Amazon.com: Customer Reviews: Fotodiox Canon EOS Macro Extension Tube Set for Extreme Close-Ups
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on September 20, 2010
At this price, why not give macro a try? Do a little research first since it's not exactly and plug and play accessory for the camera, but they really aren't tough to use and can get exactly the same result as the name brand tubes costing 10 to 20 times more. The main thing to keep in mind is that you lose autofocus as and you lose aperture control, otherwise it's just adding air space so there's not really much difference when you step up in cost. If you need to set you aperture, use the DOF trick. Just set your aperture and then press the DOF preview button. Then keep holding it down while you release the lens and it stays set. As far as focus, manual isn't as bad as you'd think for non-moving subjects.

As far as the product itself, it's pretty nice for the price. Doesn't have the finely machined feel of an expensive lens or filter, but it's not cheap junk either. The threads all turn smoothly with no resistance, and the lens and camera mounts fit tightly.

And as a final note, don't even think about trying to use this without off camera lighting. Even in daylight, the pics will likely turn out underexposed when focused in this closely unless you have some extra lighting to hold up to the subject. The on camera flash is useless when you're focused on something half an inch away from your lens as well.
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on September 26, 2012
This video shows how to use the Fotodiox Canon EOS Macro Extension Tube for Extreme Close-up.
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on December 3, 2010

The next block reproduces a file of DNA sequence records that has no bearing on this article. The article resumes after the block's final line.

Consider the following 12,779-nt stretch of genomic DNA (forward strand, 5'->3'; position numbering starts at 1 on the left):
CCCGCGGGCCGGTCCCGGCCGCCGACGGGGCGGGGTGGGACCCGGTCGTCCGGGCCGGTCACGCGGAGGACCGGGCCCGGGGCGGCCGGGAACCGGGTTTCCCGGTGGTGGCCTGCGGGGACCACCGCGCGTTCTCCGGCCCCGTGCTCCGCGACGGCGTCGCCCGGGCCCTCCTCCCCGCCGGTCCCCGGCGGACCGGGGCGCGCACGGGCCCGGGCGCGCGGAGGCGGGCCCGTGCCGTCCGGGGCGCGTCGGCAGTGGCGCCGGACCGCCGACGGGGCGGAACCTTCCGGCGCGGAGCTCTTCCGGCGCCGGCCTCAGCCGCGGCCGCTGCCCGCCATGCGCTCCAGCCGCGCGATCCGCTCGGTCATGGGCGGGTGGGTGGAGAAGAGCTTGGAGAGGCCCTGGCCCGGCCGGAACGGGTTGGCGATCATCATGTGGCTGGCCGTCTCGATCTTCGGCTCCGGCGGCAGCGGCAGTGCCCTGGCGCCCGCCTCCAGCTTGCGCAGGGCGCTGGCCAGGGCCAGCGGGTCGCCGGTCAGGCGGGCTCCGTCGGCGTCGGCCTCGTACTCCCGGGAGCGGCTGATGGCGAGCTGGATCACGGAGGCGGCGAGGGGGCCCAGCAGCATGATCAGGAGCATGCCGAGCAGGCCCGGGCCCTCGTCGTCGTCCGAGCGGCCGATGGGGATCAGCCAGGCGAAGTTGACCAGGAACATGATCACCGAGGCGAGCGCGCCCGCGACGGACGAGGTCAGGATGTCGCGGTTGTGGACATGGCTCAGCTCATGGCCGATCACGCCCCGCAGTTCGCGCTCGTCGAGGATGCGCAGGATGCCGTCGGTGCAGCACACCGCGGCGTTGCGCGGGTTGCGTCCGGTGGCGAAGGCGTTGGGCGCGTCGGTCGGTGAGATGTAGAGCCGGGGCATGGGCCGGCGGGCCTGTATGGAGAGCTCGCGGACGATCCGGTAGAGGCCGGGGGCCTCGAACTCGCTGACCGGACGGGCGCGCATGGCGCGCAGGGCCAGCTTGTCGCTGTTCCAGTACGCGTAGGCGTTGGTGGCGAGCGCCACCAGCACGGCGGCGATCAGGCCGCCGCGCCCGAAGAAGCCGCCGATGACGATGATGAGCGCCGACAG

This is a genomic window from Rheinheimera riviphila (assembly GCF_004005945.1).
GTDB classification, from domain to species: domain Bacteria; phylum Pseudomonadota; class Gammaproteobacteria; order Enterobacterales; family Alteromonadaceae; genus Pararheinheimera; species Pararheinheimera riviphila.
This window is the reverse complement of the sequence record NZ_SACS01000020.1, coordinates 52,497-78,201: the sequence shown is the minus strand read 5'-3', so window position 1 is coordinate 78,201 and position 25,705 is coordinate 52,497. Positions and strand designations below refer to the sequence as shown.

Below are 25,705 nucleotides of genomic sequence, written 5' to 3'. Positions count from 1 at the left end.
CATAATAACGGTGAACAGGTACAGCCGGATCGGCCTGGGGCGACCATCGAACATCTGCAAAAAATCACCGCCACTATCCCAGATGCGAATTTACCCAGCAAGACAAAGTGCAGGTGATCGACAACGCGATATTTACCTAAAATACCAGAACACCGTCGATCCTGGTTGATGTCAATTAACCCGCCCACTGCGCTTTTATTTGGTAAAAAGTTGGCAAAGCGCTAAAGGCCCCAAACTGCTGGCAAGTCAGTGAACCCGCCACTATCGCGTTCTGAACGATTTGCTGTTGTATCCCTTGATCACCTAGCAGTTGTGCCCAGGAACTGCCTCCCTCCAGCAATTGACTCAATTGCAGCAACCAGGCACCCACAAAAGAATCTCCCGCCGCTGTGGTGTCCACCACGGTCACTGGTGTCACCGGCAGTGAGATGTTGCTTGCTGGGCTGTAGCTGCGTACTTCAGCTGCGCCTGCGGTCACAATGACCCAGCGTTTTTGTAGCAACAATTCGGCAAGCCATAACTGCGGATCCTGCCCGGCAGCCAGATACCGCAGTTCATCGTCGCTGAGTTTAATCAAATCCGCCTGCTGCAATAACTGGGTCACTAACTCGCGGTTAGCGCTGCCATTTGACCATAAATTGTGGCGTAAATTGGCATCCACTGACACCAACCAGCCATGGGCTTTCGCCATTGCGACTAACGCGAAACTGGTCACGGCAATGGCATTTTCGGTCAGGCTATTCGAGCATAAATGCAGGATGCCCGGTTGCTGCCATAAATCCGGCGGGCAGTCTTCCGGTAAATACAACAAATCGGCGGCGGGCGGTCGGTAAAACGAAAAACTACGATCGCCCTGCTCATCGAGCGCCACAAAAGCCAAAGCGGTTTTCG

I started to use my Canon Rebel T2i (550D) with the 18-135mm f/3.5-5.6 IS macro lens to take some close up shots, they were OK.
But after using this product am completely sold unto macro photography. with the three rings attached I was able to get much closer than the lens could on its own
and I was pretty amazed at the details... WOW.
Attaching the tube to the camera and lens was easy and surprisingly quick. However, ever removing it from the camera body was a challenge until I figured out that you have to push up the little pin while unscrewing the thing. I wish there was some sort of written instructions with it in the box. But once you figure that out its a breeze and an absolute pleasure using. One thing though you must use some external flash source for illumination, an external flash provided all the light I needed and the results were fantastic.

If you are new to this type of photography this is definitely worth the price, plus its made from aluminum so its gonna last a while.
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on September 25, 2010
This all metal aluminum extension set works fine, see photo above of quarter . I was worried it might touch the body or lens electrical contacts, it doesn't. It has both red dots to align with, not white, EF-S lenses. The locking pin works on my EF-S kit 18-55 lens, but I had to align where I thought the white dot is. I took them all apart and put together. The smallest one was stuck to the ring. I warmed it up on an incandescent light bulb for 45 seconds and it came unstuck. All go together smoothly. I had planned to use manual focus anyway whether I bought to $80 or $170 version or not.I used P setting to take the quarter pic on my Canon Rebel T2i or 550D. I used a simple desklamp 60watt Compact Flourescent for illumination. Also I used live view and view finder as well. If I had to guess I would say the black finish is anodized not paint. The lens side ring is attached by 3 small phillips screws and the lens latch is spring loaded and works ok and is good quality. There is also a small screw that looks like a stop for the camera side attachment.
I may post some more interesting pics as I use it. The best feature of this product is a price I did not have to budget for. Thanks
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VINE VOICEon April 21, 2011
Well constructed, professional appearance. Excellent price. If you want to do macro photography, this is a no-brainer steal.

IMPORTANT NOTE #1: When I first used it, I couldn't figure out how to "unmount" it from my lens and it comes with no instructions. For 5 minutes I was in a near panic until I realized that the little metal screw on the side is not a screw to hold the mount in place, as it appears to be, but rather it's a little slider switch - simply slide it back and it releases the tube mount. (It sure LOOKS like a screw, curse it all!) I'd have given it 5 stars if it hadn't scared me and had included an instruction sheet.